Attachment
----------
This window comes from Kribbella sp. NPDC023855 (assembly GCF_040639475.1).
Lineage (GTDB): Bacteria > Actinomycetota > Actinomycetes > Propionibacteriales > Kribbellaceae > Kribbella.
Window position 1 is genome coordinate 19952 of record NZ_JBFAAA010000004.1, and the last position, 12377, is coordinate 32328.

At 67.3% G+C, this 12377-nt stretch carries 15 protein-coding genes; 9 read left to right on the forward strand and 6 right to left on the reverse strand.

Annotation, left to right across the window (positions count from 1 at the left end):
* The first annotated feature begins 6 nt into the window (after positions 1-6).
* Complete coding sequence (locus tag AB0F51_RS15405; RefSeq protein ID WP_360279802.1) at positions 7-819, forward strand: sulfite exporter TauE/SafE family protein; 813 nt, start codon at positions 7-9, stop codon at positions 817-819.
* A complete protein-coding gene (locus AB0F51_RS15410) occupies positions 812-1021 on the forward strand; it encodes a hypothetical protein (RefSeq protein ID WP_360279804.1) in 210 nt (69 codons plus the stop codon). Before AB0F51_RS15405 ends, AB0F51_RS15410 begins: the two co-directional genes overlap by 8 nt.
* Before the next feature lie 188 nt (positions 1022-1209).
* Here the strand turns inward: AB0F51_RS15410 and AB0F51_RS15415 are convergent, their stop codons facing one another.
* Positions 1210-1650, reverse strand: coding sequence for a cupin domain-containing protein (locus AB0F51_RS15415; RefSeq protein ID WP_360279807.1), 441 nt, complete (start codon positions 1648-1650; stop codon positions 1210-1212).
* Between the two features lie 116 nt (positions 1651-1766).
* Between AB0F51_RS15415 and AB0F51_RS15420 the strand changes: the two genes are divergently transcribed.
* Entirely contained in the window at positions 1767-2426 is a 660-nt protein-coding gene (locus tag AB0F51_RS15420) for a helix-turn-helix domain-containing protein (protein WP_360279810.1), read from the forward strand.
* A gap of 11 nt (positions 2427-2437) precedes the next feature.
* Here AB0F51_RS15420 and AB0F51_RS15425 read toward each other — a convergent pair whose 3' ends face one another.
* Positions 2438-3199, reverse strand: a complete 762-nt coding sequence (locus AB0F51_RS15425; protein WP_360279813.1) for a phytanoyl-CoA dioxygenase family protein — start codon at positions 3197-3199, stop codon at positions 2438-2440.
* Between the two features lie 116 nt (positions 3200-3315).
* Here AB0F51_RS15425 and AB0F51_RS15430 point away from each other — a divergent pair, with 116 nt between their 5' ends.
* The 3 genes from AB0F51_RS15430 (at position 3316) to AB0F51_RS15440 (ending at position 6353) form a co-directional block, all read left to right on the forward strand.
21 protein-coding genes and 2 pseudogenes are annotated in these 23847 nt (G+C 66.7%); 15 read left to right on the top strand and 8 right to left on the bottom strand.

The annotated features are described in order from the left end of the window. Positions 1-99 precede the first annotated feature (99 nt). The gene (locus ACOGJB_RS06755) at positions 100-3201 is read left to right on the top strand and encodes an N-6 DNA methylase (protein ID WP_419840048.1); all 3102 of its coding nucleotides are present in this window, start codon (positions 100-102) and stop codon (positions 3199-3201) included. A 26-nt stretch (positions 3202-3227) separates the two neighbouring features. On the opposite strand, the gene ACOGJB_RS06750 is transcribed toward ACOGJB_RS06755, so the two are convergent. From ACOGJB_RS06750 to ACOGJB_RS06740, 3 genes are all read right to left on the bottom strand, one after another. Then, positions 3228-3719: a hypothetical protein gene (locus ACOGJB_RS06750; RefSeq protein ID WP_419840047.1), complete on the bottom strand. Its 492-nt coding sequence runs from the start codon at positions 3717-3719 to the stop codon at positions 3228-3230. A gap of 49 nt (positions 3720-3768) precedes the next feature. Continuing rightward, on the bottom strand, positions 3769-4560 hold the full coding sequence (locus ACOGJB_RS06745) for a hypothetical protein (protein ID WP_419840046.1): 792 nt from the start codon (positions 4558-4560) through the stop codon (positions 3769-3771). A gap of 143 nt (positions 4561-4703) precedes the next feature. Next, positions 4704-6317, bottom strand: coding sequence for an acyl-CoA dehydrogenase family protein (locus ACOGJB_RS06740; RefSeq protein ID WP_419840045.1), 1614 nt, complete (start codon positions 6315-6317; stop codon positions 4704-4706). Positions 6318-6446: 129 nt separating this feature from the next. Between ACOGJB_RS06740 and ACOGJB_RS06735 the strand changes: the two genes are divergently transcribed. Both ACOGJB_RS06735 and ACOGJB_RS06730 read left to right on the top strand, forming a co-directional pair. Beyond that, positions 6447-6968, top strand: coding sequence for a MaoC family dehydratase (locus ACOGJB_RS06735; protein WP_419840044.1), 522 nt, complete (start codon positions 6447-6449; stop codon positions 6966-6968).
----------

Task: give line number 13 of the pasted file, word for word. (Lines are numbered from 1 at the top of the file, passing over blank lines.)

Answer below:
* Between AB0F51_RS15415 and AB0F51_RS15420 the strand changes: the two genes are divergently transcribed.